5

I expected the following code to first prompt start:, then wait for a user response, before echoing the previous user response back, and awaiting a new one:

import System.IO (hFlush, stdout)
import Control.Monad.Fix (mfix)

f :: [String] -> IO [String]
f = mapM $ \x -> putStr x >> putStr ": " >> hFlush stdout >> getLine

g x = f ("start":x)

main = mfix g

But it gives the error thread blocked indefinitely in an MVar operation after the first line is entered.

Why is this and how can I fix it (excuse the pun)?

  • this might shed some light on it: hackage.haskell.org/package/base-4.7.0.1/docs/src/… (I think it's because your f and g are both strict and that's no good idea here - but I do not claim to be able to really think about what's happening here ;)) - why do you want the mfix anyway? – Carsten Oct 29 '14 at 16:34
  • I basically have two functions, f :: [a] -> [b] and g :: [b] -> IO [a] and I need to join the outputs of each other to their inputs (so they basically talk to one another). Obviously I can make h = g . f which makes h :: [a] -> IO [a] but I can't figure out how to tie the knot. I thought mfix would work but it doesn't seem too. – Clinton Oct 29 '14 at 16:43
  • so you do not have the first input and really want to find a fix-point? Because if you have any starting point than you could just do a simple recursion (or most likely I just don't see it) - can you have a look at this: gist.github.com/CarstenKoenig/606771cd7b6a9123bea3 - based on what you wrote first dialog there should do what you want - if you are ok with it I will make it an answer, but I'm not sure because of the strang mfix/mapM there – Carsten Oct 29 '14 at 17:06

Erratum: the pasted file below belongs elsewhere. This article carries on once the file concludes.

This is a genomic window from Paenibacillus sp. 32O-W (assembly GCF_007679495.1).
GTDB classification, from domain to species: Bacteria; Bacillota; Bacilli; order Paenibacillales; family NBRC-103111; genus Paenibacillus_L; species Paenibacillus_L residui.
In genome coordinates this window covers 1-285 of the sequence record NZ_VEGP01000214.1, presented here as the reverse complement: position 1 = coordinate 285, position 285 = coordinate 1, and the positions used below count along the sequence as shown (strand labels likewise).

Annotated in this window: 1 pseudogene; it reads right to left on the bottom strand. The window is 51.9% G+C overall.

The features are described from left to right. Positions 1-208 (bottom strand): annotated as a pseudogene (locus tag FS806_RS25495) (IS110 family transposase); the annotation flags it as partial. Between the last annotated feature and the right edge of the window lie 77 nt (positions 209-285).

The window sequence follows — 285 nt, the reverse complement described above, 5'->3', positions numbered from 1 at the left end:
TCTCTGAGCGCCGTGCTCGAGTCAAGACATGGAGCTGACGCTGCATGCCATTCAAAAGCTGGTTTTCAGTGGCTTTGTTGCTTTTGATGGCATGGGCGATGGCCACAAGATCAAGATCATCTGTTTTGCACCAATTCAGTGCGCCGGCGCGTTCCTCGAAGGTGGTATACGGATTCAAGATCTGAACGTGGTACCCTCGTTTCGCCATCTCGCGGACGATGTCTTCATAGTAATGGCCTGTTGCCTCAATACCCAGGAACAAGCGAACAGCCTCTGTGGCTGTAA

• 1
    It looks like you're trying to use [a] as Event a or Behavior a in an FRP framework. Why not use one of the existing frameworks that supports this sort of operation? – Christian Conkle Oct 29 '14 at 18:48
  • @CarstenKönig: I just want to tie together f and g like I've said. I don't care how it's done. However, I want this to work with all f and g of the same type. As in, write a function h f g :: ([a] -> [a]) -> ([a] -> IO [a]) -> IO () that does what I'm looking for, using mfix or otherwise. Note I can tie two functions together trivially if they both don't involve monads, so I'm not sure why the monads (in this case IO)) should stop it. – Clinton Oct 29 '14 at 20:35
7

The reason why this can't work is that in mfix f runs any effect in f exactly once. This follows from the tightening rule

mfix (\x -> a >>= \y -> f x y)  =  a >>= \y -> mfix (\x -> f x y)

in particular

mfix (\x -> a >> f x)  =  a >> mfix f

for any correct instance of MonadFix. So the fixed point is only computed for the pure (lazily computed) value inside the monadic action, not for the effects. In your case using mfix asks for printing/reading characters just once in such a way that the input is equal to the output, which is impossible. This isn't a proper use case for mfix. You'd use mfix with IO for example to construct a cyclic data structure in IO like in these examples.

In your case you should use iterateM_ or something similar rather than mfix. see also iterate + forever = iterateM? Repeating an action with feedback.

4

Unfortunately, mfix in the IO monad doesn't really work to produce lists piecemeal like that. This is because most actions in the IO monad are very strict: they don't produce any part of their result until the whole action has been performed. In particular, mapM in IO will not return any part of its result list until it has gone through all of its input list, which leaves mfix with no hope of tying the knot in the right way here.

In general, mfix in IO really only works if the tied-back value isn't looked at strictly until after the whole mfix action is completed. This still has some possible uses, like initializing a data structure with cycles of mutable cells using only newIORef.

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